Cité Des Enfants Perdus, La (1995)

Where happily ever after is just a dream.

Original Title : Cité des enfants perdus, La
Director : Jean-Pierre Jeunet
Marc Caro
Writer : Gilles Adrien
Jean-Pierre Jeunet
Marc Caro
Gilles Adrien
Guillaume Laurant
Jean-Pierre Jeunet
Genre : Adventure
Country : France
Language : French
Producer : Claudie Ossard , Elías Querejeta
Music : Angelo Badalamenti
Photography : Darius Khondji
Distributor : Union Générale Cinématographique (UGC) [fr]
MPAA Rating : Rated R for disturbing and grotesque images of violence and menace.
IMDB ID : 0112682
Official site :
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poster for "Cité Des Enfants Perdus, La" by Jean-Pierre Jeunet | Marc Caro (1995)
Cité Des Enfants Perdus, La (1995) - Jean-Pierre Jeunet | Marc Caro


Ron Perlman One
Daniel Emilfork Krank
Daniel Emilfork Krank


Krank (D. Emilfork), who cannot dream, kidnaps young children to steal their dreams. One (R. Perlman), a former whale hunter who is as strong as a horse, sets forth to search for Denree, his little brother who was kidnaped by Krank's men. Helped by young Miette (J. Vittet), he soon arrives in La Cite des Enfants Perdus (The City of Lost Children). The evil Krank and his henchmen have been made by a mad scientist. Krank's problem is that he is tormented by his inability to dream. He finds it necessary to try to steal the dreams of children, but since they fear him, he only gets their nightmares. When a circus strongman's little brother is kidnapped, the strongman (One) tracks him down and, with the help of some other eccentric characters, tries to put an end to the evil reign of Krank and his Cyclops army.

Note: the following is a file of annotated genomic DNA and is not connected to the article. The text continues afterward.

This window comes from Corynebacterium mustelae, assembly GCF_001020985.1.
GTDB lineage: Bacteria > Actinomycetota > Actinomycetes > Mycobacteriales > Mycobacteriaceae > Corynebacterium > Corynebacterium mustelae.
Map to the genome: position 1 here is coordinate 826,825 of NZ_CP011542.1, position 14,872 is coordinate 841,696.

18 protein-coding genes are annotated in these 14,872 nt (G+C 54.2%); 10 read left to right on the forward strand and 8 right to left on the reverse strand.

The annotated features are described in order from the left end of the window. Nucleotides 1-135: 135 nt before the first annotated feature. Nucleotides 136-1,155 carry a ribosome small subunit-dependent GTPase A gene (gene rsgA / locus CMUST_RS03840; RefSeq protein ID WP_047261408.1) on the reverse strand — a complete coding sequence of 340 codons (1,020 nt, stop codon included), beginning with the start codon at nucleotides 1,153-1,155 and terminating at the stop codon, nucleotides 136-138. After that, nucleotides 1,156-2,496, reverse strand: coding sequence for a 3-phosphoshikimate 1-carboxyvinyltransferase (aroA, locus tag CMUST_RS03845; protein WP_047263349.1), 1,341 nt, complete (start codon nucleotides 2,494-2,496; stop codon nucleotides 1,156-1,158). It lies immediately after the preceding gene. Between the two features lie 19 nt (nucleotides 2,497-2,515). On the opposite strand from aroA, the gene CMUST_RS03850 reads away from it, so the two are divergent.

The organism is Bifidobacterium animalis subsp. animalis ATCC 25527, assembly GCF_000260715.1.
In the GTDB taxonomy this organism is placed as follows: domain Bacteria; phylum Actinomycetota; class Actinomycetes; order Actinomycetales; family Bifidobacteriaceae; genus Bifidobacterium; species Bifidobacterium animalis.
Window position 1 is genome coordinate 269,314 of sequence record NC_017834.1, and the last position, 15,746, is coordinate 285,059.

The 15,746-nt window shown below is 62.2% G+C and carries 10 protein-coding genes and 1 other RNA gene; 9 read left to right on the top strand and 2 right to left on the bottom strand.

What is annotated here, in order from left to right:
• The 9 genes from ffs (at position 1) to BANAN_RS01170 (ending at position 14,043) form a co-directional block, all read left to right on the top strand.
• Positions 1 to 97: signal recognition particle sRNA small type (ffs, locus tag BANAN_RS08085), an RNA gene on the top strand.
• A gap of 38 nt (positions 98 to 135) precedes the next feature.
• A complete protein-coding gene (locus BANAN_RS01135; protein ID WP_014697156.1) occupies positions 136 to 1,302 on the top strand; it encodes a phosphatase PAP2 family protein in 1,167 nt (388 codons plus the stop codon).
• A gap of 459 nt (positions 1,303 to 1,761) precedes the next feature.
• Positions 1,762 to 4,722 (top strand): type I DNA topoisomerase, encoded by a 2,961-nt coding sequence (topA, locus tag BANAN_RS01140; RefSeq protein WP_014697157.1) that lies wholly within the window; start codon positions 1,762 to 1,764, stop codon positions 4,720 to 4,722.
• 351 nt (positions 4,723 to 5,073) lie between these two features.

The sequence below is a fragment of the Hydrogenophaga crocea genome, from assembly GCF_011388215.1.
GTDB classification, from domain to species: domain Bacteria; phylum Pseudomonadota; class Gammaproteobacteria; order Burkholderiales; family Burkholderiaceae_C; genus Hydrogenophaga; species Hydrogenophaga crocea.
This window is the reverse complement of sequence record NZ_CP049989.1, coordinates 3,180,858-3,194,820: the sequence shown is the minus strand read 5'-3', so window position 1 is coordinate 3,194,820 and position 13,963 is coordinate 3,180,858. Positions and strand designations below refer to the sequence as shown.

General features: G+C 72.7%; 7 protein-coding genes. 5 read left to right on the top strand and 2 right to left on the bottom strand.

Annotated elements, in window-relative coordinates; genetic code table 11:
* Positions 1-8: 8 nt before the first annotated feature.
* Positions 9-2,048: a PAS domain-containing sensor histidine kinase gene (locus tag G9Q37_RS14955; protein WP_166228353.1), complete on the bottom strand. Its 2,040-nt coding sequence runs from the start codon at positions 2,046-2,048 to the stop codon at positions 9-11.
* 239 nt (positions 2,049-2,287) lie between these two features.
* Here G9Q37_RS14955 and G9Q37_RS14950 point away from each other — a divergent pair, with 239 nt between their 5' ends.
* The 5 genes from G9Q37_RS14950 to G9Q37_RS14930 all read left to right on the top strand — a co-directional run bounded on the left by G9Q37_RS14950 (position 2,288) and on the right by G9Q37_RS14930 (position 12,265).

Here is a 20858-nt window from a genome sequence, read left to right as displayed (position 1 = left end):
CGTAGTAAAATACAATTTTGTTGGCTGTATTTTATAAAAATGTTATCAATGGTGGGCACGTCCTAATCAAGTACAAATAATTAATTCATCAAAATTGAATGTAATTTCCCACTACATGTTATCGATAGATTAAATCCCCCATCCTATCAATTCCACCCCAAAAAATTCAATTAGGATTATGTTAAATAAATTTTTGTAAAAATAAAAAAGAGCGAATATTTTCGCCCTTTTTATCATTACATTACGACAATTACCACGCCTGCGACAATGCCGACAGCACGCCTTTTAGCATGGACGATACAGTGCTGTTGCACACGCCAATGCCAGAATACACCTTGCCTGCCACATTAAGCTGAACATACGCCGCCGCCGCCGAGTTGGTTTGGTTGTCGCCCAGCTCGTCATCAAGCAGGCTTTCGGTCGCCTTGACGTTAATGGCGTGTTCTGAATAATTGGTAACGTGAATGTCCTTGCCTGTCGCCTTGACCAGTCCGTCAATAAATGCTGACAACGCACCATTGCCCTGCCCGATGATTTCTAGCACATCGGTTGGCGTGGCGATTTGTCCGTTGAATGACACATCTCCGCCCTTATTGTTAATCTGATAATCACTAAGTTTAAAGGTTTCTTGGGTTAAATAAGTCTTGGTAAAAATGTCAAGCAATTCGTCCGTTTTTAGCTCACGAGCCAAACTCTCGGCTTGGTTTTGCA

A visceral, Carrol-esque film. Excellent score. This is one of the most original movies I have ever seen. Fueled by a very unique and delightfully perverse vision, Jeunet and Caro have created a fantastic world almost as warped and familiar as the very dreams the monstrous Krank attempts to steal from the more fortunate children. The sets have a twisted, post-apocalyptic feel to them, the child actors are the best I have ever seen, and the self-contained story never seems pretentious or too bombastic (as some reviewers seem to think). I found myself looking for metaphors and suggestions of a deeper meaning all through the film, when, at some point, I realized Jeunet and Caro were weaving a tale of fantasy much like our dream-worlds: intimate and personal but utterly unbelievable. Inversions into recursion, things turn on their heads in the most intoxicating way. I have a particular interest in film music, and I was very impressed with Angelo Badalamenti's ethereal score, which I have had the pleasure to listen to both throughout the film, and later on its own. My initial impressions of the film prepared me for a score in the vein of Elfman's work, the film fits his usually zany and off-beat work. Badalamenti takes a different approach and instead presents a darker score, claustrophobic in the style of Bernard Herrmann's early work -- most notably his "Day the Earth Stood Still". I truly enjoyed this work (some may remember Badalamenti's work from the "Twin Peaks" series), and found it entirely appropriate.
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Cité Des Enfants Perdus, La (1995) - Jean-Pierre Jeunet | Marc Caro
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Cité Des Enfants Perdus, La (1995) - Jean-Pierre Jeunet | Marc Caro